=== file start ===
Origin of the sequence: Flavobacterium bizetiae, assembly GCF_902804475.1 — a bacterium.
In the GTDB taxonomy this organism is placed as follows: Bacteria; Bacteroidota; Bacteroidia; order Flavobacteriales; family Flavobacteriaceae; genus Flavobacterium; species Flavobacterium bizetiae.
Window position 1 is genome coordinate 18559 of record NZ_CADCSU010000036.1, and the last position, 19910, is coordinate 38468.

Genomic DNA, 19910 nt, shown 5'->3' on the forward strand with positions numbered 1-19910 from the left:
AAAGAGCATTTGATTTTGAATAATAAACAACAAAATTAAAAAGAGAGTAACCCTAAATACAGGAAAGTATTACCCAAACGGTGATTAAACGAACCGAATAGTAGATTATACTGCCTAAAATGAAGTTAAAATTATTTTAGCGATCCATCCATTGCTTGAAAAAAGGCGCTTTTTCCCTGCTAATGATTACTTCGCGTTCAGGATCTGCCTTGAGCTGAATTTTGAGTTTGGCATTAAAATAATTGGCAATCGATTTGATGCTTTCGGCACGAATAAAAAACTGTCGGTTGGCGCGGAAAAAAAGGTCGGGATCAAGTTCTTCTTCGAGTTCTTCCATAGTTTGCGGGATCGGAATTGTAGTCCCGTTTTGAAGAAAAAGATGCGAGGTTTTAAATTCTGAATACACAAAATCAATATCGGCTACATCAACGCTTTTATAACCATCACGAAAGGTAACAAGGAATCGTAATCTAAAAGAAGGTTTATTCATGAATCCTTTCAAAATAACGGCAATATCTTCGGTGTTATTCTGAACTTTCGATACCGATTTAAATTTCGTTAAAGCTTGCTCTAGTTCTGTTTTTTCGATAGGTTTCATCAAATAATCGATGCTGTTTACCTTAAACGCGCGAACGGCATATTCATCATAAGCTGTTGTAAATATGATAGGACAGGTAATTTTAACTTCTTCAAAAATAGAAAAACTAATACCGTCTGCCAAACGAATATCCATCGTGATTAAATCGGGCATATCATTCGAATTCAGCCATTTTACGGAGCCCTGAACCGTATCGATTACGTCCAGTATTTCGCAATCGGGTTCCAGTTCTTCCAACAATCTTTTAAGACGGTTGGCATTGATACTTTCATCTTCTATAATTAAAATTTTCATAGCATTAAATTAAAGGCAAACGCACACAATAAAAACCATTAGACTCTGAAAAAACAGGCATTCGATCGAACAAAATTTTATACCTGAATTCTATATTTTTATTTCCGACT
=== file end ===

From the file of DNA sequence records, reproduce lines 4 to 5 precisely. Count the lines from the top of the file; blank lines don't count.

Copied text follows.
Genomic DNA, 19910 nt, shown 5'->3' on the forward strand with positions numbered 1-19910 from the left:
AAAGAGCATTTGATTTTGAATAATAAACAACAAAATTAAAAAGAGAGTAACCCTAAATACAGGAAAGTATTACCCAAACGGTGATTAAACGAACCGAATAGTAGATTATACTGCCTAAAATGAAGTTAAAATTATTTTAGCGATCCATCCATTGCTTGAAAAAAGGCGCTTTTTCCCTGCTAATGATTACTTCGCGTTCAGGATCTGCCTTGAGCTGAATTTTGAGTTTGGCATTAAAATAATTGGCAATCGATTTGATGCTTTCGGCACGAATAAAAAACTGTCGGTTGGCGCGGAAAAAAAGGTCGGGATCAAGTTCTTCTTCGAGTTCTTCCATAGTTTGCGGGATCGGAATTGTAGTCCCGTTTTGAAGAAAAAGATGCGAGGTTTTAAATTCTGAATACACAAAATCAATATCGGCTACATCAACGCTTTTATAACCATCACGAAAGGTAACAAGGAATCGTAATCTAAAAGAAGGTTTATTCATGAATCCTTTCAAAATAACGGCAATATCTTCGGTGTTATTCTGAACTTTCGATACCGATTTAAATTTCGTTAAAGCTTGCTCTAGTTCTGTTTTTTCGATAGGTTTCATCAAATAATCGATGCTGTTTACCTTAAACGCGCGAACGGCATATTCATCATAAGCTGTTGTAAATATGATAGGACAGGTAATTTTAACTTCTTCAAAAATAGAAAAACTAATACCGTCTGCCAAACGAATATCCATCGTGATTAAATCGGGCATATCATTCGAATTCAGCCATTTTACGGAGCCCTGAACCGTATCGATTACGTCCAGTATTTCGCAATCGGGTTCCAGTTCTTCCAACAATCTTTTAAGACGGTTGGCATTGATACTTTCATCTTCTATAATTAAAATTTTCATAGCATTAAATTAAAGGCAAACGCACACAATAAAAACCATTAGACTCTGAAAAAACAGGCATTCGATCGAACAAAATTTTATACCTGAATTCTATATTTTTATTTCCGACT